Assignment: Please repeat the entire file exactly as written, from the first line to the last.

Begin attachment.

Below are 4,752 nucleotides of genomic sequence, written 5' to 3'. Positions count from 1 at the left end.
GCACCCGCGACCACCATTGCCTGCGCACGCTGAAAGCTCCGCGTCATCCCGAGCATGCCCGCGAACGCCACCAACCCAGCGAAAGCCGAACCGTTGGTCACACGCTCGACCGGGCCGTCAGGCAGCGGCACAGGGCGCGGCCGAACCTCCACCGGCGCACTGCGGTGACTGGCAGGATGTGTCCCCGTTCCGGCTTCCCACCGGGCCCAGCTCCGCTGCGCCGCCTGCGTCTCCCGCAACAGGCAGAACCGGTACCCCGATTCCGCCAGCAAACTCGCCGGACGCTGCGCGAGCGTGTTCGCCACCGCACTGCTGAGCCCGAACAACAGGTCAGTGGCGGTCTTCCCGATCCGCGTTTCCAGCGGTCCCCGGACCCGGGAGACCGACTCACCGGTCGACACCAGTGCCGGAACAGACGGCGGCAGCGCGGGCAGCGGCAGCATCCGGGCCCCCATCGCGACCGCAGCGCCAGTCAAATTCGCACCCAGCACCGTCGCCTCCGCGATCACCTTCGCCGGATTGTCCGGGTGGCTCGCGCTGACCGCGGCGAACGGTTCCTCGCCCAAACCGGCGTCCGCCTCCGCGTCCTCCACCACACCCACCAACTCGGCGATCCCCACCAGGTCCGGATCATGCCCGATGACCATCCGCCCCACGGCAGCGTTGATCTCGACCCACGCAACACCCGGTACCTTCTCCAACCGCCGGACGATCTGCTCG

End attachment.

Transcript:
Below are 4,752 nucleotides of genomic sequence, written 5' to 3'. Positions count from 1 at the left end.
GCACCCGCGACCACCATTGCCTGCGCACGCTGAAAGCTCCGCGTCATCCCGAGCATGCCCGCGAACGCCACCAACCCAGCGAAAGCCGAACCGTTGGTCACACGCTCGACCGGGCCGTCAGGCAGCGGCACAGGGCGCGGCCGAACCTCCACCGGCGCACTGCGGTGACTGGCAGGATGTGTCCCCGTTCCGGCTTCCCACCGGGCCCAGCTCCGCTGCGCCGCCTGCGTCTCCCGCAACAGGCAGAACCGGTACCCCGATTCCGCCAGCAAACTCGCCGGACGCTGCGCGAGCGTGTTCGCCACCGCACTGCTGAGCCCGAACAACAGGTCAGTGGCGGTCTTCCCGATCCGCGTTTCCAGCGGTCCCCGGACCCGGGAGACCGACTCACCGGTCGACACCAGTGCCGGAACAGACGGCGGCAGCGCGGGCAGCGGCAGCATCCGGGCCCCCATCGCGACCGCAGCGCCAGTCAAATTCGCACCCAGCACCGTCGCCTCCGCGATCACCTTCGCCGGATTGTCCGGGTGGCTCGCGCTGACCGCGGCGAACGGTTCCTCGCCCAAACCGGCGTCCGCCTCCGCGTCCTCCACCACACCCACCAACTCGGCGATCCCCACCAGGTCCGGATCATGCCCGATGACCATCCGCCCCACGGCAGCGTTGATCTCGACCCACGCAACACCCGGTACCTTCTCCAACCGCCGGACGATCTGCTCG